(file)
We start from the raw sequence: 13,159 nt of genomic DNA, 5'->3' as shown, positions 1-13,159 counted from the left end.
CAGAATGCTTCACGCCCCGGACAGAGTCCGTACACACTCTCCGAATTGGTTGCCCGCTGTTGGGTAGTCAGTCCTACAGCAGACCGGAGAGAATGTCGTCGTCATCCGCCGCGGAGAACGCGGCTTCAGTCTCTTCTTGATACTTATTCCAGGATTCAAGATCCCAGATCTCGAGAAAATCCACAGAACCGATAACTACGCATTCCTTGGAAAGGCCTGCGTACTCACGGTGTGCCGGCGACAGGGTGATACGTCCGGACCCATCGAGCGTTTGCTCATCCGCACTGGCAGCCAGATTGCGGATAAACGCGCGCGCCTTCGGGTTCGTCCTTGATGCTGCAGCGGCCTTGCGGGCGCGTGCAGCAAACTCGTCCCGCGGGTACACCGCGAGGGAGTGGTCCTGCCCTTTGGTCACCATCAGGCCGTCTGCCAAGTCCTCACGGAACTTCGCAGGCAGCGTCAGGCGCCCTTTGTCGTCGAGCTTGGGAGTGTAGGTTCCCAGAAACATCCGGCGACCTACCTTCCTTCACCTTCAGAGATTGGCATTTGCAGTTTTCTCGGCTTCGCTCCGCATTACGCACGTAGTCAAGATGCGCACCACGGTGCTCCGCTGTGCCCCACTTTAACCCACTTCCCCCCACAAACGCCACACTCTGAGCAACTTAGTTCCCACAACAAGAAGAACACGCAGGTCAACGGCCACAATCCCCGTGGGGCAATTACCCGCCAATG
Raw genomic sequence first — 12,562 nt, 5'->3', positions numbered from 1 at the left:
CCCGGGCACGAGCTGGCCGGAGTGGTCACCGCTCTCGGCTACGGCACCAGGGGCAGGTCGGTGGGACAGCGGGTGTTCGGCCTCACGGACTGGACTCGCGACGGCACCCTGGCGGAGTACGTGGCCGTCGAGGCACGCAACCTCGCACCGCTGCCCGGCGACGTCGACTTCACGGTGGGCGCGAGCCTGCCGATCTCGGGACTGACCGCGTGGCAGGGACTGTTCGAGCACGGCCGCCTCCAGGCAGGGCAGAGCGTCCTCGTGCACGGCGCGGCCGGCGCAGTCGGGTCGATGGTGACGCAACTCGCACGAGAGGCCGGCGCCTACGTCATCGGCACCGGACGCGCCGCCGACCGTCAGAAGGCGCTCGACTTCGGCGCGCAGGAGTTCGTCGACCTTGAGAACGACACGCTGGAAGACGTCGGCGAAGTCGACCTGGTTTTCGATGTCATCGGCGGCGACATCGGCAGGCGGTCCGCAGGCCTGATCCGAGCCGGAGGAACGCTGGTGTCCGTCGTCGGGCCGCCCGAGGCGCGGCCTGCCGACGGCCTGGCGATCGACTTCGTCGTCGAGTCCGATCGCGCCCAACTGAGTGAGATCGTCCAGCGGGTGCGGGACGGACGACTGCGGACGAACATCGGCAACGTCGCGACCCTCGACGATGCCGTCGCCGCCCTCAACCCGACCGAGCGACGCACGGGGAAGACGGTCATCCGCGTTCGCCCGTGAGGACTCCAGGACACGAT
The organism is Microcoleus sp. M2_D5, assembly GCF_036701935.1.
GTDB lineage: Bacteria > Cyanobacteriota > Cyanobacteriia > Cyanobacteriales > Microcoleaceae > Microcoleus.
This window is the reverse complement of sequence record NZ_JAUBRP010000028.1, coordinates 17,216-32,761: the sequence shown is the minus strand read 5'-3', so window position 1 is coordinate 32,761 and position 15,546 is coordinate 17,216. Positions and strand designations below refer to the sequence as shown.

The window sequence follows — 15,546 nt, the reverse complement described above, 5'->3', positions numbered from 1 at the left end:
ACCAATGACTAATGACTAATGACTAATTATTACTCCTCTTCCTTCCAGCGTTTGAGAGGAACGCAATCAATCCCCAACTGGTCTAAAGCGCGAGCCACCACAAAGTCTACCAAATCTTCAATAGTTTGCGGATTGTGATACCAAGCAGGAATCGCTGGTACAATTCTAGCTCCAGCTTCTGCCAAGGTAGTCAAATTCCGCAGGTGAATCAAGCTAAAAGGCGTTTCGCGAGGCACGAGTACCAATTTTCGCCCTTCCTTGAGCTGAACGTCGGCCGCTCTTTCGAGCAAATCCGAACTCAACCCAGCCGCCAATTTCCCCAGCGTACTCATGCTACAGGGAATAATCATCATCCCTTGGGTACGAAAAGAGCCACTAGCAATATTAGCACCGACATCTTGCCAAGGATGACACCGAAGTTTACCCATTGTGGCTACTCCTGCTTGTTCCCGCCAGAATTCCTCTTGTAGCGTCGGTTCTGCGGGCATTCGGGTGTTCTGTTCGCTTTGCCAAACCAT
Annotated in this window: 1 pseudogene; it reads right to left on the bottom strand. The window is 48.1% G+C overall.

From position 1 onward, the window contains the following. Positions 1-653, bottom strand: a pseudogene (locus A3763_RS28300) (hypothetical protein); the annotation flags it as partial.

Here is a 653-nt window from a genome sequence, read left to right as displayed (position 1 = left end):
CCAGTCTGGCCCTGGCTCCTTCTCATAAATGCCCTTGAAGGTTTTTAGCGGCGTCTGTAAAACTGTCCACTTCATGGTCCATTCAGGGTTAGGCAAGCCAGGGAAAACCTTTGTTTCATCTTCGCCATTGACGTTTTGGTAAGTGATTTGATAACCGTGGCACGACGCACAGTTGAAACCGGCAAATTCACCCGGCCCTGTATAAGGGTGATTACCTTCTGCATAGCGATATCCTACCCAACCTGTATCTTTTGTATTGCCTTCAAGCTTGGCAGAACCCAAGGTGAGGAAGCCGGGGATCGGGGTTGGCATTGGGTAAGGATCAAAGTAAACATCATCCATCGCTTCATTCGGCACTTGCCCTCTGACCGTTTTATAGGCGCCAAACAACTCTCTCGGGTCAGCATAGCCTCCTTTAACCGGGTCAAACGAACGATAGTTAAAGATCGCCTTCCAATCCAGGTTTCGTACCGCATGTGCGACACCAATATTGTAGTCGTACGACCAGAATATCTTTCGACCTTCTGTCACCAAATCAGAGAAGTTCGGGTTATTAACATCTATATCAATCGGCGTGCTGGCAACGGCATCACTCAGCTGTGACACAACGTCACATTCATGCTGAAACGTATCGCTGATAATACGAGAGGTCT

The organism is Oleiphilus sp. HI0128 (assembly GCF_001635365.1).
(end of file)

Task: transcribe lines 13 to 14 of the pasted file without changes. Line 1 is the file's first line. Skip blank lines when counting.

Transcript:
CCAGTCTGGCCCTGGCTCCTTCTCATAAATGCCCTTGAAGGTTTTTAGCGGCGTCTGTAAAACTGTCCACTTCATGGTCCATTCAGGGTTAGGCAAGCCAGGGAAAACCTTTGTTTCATCTTCGCCATTGACGTTTTGGTAAGTGATTTGATAACCGTGGCACGACGCACAGTTGAAACCGGCAAATTCACCCGGCCCTGTATAAGGGTGATTACCTTCTGCATAGCGATATCCTACCCAACCTGTATCTTTTGTATTGCCTTCAAGCTTGGCAGAACCCAAGGTGAGGAAGCCGGGGATCGGGGTTGGCATTGGGTAAGGATCAAAGTAAACATCATCCATCGCTTCATTCGGCACTTGCCCTCTGACCGTTTTATAGGCGCCAAACAACTCTCTCGGGTCAGCATAGCCTCCTTTAACCGGGTCAAACGAACGATAGTTAAAGATCGCCTTCCAATCCAGGTTTCGTACCGCATGTGCGACACCAATATTGTAGTCGTACGACCAGAATATCTTTCGACCTTCTGTCACCAAATCAGAGAAGTTCGGGTTATTAACATCTATATCAATCGGCGTGCTGGCAACGGCATCACTCAGCTGTGACACAACGTCACATTCATGCTGAAACGTATCGCTGATAATACGAGAGGTCT

The organism is Oleiphilus sp. HI0128 (assembly GCF_001635365.1).